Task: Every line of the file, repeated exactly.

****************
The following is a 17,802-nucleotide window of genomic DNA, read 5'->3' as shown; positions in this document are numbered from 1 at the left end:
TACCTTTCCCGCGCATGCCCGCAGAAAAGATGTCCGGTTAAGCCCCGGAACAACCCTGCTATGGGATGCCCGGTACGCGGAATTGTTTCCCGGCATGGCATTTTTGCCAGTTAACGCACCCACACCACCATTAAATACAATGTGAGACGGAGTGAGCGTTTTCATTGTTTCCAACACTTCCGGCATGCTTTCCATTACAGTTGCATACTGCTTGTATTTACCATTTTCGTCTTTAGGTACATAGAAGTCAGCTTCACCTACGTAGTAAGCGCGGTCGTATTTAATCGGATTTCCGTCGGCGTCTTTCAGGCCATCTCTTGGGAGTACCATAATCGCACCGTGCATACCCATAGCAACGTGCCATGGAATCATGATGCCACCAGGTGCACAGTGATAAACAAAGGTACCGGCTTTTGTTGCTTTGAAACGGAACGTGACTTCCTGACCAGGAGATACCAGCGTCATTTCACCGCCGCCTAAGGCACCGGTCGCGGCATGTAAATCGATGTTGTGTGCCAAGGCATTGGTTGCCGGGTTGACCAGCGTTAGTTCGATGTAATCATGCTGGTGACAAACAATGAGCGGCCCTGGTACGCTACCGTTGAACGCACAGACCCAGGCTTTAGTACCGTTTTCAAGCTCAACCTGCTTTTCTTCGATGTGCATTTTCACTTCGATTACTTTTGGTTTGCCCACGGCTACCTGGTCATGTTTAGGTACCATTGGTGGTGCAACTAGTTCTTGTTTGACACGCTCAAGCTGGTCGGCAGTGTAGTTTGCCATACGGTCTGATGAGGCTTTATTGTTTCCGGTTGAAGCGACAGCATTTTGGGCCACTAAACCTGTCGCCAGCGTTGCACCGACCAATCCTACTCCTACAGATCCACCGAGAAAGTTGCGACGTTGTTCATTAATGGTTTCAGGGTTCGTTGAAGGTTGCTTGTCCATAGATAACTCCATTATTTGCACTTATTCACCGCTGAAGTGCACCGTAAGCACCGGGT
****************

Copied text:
The following is a 17,802-nucleotide window of genomic DNA, read 5'->3' as shown; positions in this document are numbered from 1 at the left end:
TACCTTTCCCGCGCATGCCCGCAGAAAAGATGTCCGGTTAAGCCCCGGAACAACCCTGCTATGGGATGCCCGGTACGCGGAATTGTTTCCCGGCATGGCATTTTTGCCAGTTAACGCACCCACACCACCATTAAATACAATGTGAGACGGAGTGAGCGTTTTCATTGTTTCCAACACTTCCGGCATGCTTTCCATTACAGTTGCATACTGCTTGTATTTACCATTTTCGTCTTTAGGTACATAGAAGTCAGCTTCACCTACGTAGTAAGCGCGGTCGTATTTAATCGGATTTCCGTCGGCGTCTTTCAGGCCATCTCTTGGGAGTACCATAATCGCACCGTGCATACCCATAGCAACGTGCCATGGAATCATGATGCCACCAGGTGCACAGTGATAAACAAAGGTACCGGCTTTTGTTGCTTTGAAACGGAACGTGACTTCCTGACCAGGAGATACCAGCGTCATTTCACCGCCGCCTAAGGCACCGGTCGCGGCATGTAAATCGATGTTGTGTGCCAAGGCATTGGTTGCCGGGTTGACCAGCGTTAGTTCGATGTAATCATGCTGGTGACAAACAATGAGCGGCCCTGGTACGCTACCGTTGAACGCACAGACCCAGGCTTTAGTACCGTTTTCAAGCTCAACCTGCTTTTCTTCGATGTGCATTTTCACTTCGATTACTTTTGGTTTGCCCACGGCTACCTGGTCATGTTTAGGTACCATTGGTGGTGCAACTAGTTCTTGTTTGACACGCTCAAGCTGGTCGGCAGTGTAGTTTGCCATACGGTCTGATGAGGCTTTATTGTTTCCGGTTGAAGCGACAGCATTTTGGGCCACTAAACCTGTCGCCAGCGTTGCACCGACCAATCCTACTCCTACAGATCCACCGAGAAAGTTGCGACGTTGTTCATTAATGGTTTCAGGGTTCGTTGAAGGTTGCTTGTCCATAGATAACTCCATTATTTGCACTTATTCACCGCTGAAGTGCACCGTAAGCACCGGGT